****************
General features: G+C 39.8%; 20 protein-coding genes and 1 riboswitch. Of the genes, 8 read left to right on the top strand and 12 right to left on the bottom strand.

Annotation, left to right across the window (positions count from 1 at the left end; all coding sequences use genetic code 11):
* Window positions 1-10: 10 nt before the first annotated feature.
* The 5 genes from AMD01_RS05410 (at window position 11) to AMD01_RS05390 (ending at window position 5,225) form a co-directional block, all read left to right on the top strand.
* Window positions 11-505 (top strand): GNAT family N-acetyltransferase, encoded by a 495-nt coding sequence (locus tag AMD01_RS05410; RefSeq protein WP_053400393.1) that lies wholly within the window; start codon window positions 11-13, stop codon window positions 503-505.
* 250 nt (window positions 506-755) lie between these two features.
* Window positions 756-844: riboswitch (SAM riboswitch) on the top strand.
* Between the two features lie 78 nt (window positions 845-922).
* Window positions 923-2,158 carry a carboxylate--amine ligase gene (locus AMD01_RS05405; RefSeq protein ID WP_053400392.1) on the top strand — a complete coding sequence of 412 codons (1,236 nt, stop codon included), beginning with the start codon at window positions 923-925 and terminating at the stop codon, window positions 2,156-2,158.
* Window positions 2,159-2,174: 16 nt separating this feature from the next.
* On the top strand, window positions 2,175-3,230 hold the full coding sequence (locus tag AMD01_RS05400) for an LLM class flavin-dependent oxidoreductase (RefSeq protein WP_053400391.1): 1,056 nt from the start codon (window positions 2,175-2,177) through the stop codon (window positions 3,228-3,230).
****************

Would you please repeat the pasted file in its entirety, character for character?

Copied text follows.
General features: G+C 39.8%; 20 protein-coding genes and 1 riboswitch. Of the genes, 8 read left to right on the top strand and 12 right to left on the bottom strand.

Annotation, left to right across the window (positions count from 1 at the left end; all coding sequences use genetic code 11):
* Window positions 1-10: 10 nt before the first annotated feature.
* The 5 genes from AMD01_RS05410 (at window position 11) to AMD01_RS05390 (ending at window position 5,225) form a co-directional block, all read left to right on the top strand.
* Window positions 11-505 (top strand): GNAT family N-acetyltransferase, encoded by a 495-nt coding sequence (locus tag AMD01_RS05410; RefSeq protein WP_053400393.1) that lies wholly within the window; start codon window positions 11-13, stop codon window positions 503-505.
* 250 nt (window positions 506-755) lie between these two features.
* Window positions 756-844: riboswitch (SAM riboswitch) on the top strand.
* Between the two features lie 78 nt (window positions 845-922).
* Window positions 923-2,158 carry a carboxylate--amine ligase gene (locus AMD01_RS05405; RefSeq protein ID WP_053400392.1) on the top strand — a complete coding sequence of 412 codons (1,236 nt, stop codon included), beginning with the start codon at window positions 923-925 and terminating at the stop codon, window positions 2,156-2,158.
* Window positions 2,159-2,174: 16 nt separating this feature from the next.
* On the top strand, window positions 2,175-3,230 hold the full coding sequence (locus tag AMD01_RS05400) for an LLM class flavin-dependent oxidoreductase (RefSeq protein WP_053400391.1): 1,056 nt from the start codon (window positions 2,175-2,177) through the stop codon (window positions 3,228-3,230).